The Temple University women’s basketball team (5-5, 0-1, The American Athletic Conference) fell short to the University of South Carolina (9-1) 78-71 on Saturday afternoon at McGonigle Hall. They played a close game against a team that entered the day ranked sixth in the country by the Associated Press.
South Carolina had 22 points in the first quarter on 45 percent shooting—its best mark of any quarter in the game. The Owls only found themselves down seven points after the first 10 minutes.
Coach Tonya Cardoza was pleased with the Owls’ performance in the loss, especially defensively.
“I thought we did what I asked and we were making guys make shots, like [freshman guard Brea] Beal,” she said. “She made threes, that’s not her strength but she made them today.”
Cardoza also said that the game-plan was to try to prevent South Carolina forwards freshman Aliyah Boston and senior Mikiah Herbert Harrigan from getting post touches, two players who were matchup problems for Temple.
“We were forcing guys to make jump-shots and they made some,” Cardoza said.
The Owls made up some ground in the second quarter when the Gamecocks only shot 27.8 percent from the field. Sophomore guard Marissa Mackins played a role in the Owls’ second-quarter strength. She had 12 points in the first half and finished with 26, a career-high.
Mackins started the second half well, making two threes that gave the Owls a brief lead, but the Gamecocks quickly retook the lead and went into the fourth quarter up four.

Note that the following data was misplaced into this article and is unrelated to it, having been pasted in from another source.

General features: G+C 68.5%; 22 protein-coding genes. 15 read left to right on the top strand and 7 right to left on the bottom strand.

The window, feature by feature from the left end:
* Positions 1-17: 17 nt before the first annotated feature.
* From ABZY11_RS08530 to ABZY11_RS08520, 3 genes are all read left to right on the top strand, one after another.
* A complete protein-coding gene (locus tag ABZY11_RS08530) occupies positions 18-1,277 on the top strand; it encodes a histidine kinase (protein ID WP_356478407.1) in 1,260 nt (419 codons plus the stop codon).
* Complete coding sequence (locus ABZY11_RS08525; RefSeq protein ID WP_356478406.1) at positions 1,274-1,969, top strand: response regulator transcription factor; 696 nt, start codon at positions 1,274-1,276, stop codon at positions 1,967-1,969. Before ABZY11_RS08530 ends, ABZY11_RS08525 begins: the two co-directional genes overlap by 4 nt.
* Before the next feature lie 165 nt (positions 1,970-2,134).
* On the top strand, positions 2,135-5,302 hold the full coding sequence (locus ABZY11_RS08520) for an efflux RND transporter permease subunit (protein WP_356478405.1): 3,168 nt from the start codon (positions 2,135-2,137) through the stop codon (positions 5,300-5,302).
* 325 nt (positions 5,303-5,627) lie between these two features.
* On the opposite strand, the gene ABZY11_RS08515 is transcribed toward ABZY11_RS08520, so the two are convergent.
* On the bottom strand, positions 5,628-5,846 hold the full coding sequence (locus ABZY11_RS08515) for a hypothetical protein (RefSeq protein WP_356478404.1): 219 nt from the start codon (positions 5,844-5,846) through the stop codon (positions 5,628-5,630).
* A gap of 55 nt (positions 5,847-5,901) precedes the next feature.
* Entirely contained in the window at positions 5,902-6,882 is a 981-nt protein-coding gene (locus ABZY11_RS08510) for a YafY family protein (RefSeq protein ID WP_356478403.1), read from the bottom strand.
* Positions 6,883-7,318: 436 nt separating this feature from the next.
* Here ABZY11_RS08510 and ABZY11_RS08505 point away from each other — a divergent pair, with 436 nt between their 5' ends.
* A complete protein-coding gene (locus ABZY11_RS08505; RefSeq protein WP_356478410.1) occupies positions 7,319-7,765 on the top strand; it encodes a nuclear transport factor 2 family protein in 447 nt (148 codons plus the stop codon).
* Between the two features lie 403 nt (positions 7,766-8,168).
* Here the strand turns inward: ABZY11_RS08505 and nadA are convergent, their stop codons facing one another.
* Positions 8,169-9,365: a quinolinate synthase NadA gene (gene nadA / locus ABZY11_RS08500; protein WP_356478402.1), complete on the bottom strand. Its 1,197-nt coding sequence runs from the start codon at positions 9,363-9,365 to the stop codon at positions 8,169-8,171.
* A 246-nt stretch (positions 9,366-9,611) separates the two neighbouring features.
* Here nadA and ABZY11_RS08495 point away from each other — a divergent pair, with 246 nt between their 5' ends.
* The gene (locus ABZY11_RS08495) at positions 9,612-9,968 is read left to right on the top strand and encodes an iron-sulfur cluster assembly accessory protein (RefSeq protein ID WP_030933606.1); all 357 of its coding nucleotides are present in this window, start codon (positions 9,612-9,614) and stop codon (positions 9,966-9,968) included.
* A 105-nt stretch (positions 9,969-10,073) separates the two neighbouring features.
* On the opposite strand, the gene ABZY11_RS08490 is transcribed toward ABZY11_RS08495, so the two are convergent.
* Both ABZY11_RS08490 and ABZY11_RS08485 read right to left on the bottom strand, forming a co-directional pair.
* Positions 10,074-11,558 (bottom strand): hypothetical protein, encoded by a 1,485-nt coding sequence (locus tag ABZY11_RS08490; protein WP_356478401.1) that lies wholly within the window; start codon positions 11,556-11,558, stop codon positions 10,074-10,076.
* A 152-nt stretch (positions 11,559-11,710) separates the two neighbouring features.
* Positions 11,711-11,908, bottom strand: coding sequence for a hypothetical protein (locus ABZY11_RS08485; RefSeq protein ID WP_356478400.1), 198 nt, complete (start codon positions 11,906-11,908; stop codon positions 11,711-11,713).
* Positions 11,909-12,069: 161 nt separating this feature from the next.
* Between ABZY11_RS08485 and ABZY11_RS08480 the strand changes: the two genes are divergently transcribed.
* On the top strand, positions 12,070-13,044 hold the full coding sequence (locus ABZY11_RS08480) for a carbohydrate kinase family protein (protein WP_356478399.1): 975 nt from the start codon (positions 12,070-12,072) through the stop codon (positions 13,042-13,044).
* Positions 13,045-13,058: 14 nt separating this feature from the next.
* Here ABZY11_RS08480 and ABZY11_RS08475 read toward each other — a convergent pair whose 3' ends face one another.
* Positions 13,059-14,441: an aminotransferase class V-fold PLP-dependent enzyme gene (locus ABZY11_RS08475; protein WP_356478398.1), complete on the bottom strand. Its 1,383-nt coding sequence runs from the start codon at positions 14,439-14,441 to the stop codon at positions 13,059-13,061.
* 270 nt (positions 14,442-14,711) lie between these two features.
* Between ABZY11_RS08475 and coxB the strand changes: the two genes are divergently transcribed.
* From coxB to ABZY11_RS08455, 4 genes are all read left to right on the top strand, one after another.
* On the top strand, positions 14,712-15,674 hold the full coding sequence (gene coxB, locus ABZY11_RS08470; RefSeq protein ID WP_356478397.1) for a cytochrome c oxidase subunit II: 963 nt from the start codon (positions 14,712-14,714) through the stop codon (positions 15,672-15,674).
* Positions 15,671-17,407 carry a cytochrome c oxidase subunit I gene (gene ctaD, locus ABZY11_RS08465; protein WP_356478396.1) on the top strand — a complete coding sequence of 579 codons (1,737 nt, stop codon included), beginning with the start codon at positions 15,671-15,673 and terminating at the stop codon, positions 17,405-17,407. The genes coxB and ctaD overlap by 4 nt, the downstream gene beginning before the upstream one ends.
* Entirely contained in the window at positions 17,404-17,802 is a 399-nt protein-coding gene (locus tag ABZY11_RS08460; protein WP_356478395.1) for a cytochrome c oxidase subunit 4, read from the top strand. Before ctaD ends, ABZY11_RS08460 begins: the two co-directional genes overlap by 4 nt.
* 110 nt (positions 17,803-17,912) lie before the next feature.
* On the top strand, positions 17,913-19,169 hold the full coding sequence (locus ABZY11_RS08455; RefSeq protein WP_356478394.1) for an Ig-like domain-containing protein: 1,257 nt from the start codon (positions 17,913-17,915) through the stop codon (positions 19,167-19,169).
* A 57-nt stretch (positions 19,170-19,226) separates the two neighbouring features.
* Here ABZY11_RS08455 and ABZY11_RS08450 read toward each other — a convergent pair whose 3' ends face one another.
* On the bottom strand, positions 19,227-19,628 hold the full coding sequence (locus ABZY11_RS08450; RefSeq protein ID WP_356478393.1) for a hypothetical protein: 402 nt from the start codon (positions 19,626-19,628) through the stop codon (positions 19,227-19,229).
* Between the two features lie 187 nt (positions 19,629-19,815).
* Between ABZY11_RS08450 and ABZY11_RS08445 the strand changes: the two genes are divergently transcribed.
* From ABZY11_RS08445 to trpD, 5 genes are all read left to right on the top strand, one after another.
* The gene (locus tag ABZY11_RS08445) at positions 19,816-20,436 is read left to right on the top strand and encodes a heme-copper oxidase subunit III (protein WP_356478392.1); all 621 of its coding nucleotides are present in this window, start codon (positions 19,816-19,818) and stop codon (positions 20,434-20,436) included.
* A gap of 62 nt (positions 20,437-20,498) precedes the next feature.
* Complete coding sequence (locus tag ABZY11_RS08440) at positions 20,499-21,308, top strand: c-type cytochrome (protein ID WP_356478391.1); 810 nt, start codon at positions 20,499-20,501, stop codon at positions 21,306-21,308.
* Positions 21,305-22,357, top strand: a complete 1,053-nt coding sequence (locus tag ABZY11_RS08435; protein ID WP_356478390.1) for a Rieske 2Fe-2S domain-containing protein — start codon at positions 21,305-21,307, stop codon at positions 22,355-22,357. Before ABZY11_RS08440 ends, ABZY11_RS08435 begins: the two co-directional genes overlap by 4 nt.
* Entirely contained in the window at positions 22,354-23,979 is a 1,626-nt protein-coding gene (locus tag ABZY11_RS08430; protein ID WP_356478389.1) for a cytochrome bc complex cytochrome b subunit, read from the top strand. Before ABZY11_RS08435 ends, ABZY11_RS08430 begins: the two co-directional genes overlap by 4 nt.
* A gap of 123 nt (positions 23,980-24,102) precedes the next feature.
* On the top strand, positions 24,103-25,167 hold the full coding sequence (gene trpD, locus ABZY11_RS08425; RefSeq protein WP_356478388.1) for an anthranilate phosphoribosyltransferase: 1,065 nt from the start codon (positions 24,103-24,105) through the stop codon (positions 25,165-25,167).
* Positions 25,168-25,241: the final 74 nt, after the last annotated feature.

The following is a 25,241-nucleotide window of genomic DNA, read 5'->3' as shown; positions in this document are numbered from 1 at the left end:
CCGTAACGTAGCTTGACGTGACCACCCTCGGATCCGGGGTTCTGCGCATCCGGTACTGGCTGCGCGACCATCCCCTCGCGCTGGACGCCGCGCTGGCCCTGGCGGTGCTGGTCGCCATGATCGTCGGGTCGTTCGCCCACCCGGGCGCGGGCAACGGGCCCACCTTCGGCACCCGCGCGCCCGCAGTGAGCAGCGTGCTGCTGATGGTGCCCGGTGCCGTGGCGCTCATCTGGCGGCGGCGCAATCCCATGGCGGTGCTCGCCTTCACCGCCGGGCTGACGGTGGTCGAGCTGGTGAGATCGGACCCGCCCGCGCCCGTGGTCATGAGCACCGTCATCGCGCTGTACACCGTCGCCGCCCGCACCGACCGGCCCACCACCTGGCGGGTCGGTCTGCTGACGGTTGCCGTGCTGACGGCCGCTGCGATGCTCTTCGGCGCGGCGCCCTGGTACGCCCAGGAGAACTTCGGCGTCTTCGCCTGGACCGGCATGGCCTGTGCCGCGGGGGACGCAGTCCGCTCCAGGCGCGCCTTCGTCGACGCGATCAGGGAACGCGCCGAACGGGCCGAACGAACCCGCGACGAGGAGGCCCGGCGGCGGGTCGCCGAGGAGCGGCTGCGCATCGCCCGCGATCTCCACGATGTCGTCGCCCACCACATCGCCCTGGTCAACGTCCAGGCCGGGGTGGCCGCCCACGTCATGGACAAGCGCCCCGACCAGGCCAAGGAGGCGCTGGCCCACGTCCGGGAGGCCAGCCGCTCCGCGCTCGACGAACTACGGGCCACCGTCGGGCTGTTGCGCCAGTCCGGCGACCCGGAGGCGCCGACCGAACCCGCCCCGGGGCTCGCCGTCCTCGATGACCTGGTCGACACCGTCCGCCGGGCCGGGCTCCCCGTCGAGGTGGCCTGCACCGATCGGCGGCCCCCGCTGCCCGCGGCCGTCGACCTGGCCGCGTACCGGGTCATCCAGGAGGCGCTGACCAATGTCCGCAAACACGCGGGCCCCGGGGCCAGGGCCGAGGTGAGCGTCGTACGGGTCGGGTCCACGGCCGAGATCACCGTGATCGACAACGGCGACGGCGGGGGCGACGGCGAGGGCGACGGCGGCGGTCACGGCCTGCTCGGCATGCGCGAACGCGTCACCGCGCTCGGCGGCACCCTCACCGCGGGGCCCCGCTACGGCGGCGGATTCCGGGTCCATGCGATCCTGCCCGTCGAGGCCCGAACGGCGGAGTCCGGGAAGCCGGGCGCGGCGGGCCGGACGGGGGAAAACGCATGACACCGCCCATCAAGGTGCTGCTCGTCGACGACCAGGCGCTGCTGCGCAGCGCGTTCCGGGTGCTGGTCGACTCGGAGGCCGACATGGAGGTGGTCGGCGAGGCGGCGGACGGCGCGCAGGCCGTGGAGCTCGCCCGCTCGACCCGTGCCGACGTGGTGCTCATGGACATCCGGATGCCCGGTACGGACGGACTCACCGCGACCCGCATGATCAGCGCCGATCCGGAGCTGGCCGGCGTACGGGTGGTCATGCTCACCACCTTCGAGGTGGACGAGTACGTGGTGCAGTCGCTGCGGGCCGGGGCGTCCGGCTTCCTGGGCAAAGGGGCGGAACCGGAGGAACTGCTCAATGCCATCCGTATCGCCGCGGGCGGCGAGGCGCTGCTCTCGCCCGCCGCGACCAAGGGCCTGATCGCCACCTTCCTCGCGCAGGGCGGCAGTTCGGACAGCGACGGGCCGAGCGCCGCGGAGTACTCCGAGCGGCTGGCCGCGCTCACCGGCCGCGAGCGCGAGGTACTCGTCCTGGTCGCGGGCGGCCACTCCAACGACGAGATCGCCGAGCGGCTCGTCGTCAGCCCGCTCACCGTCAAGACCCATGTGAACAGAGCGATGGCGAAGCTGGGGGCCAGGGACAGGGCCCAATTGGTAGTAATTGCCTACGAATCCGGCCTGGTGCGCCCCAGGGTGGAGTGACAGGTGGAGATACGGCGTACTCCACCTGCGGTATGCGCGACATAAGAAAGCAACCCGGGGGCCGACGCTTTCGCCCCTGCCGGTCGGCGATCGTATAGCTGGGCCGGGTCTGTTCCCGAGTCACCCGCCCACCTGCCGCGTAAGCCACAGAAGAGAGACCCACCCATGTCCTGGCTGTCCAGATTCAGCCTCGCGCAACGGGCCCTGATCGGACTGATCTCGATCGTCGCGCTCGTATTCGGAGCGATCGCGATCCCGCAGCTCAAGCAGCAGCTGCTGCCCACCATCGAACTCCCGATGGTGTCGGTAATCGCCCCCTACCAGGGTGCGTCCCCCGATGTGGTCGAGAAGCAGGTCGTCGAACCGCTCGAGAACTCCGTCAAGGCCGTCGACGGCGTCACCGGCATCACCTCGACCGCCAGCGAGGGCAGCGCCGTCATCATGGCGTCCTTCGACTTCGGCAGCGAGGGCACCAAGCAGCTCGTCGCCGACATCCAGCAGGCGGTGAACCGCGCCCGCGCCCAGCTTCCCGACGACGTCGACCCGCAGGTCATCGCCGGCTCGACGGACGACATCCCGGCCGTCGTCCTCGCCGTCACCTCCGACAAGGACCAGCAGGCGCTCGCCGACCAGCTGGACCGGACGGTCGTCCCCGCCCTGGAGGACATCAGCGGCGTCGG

However, the team was pleased with the effort and focus put forth today.
“[Cardoza has] been harping on being focused and being disciplined for the past couple weeks, Mackins said. “Because our first few games we were and started drifting away from that. But tonight we were focused for 40 minutes.”
In the fourth quarter, the Owls’ turnovers caught up with them. The Owls committed 19 turnovers overall.
“I felt like down the stretch we were tired,” Cardoza said. “I think it got to us. It carried its toll.”
South Carolina’s size took its toll on junior forward Mia Davis. Davis struggled offensively, going 6-20 from the field, and was in foul trouble for most of the second half.
She was still able to make in impact in the game, pulling down 13 rebounds.
“It was a little tough, they were bigger and stronger,” Davis said. “So just being competitive back with them, being a body and boxing out.”
The Owls look to continue the level of focus Cardoza saw today when they take on Villanova (4-4) Tuesday at McGonigle Hall at 5:00 p.m.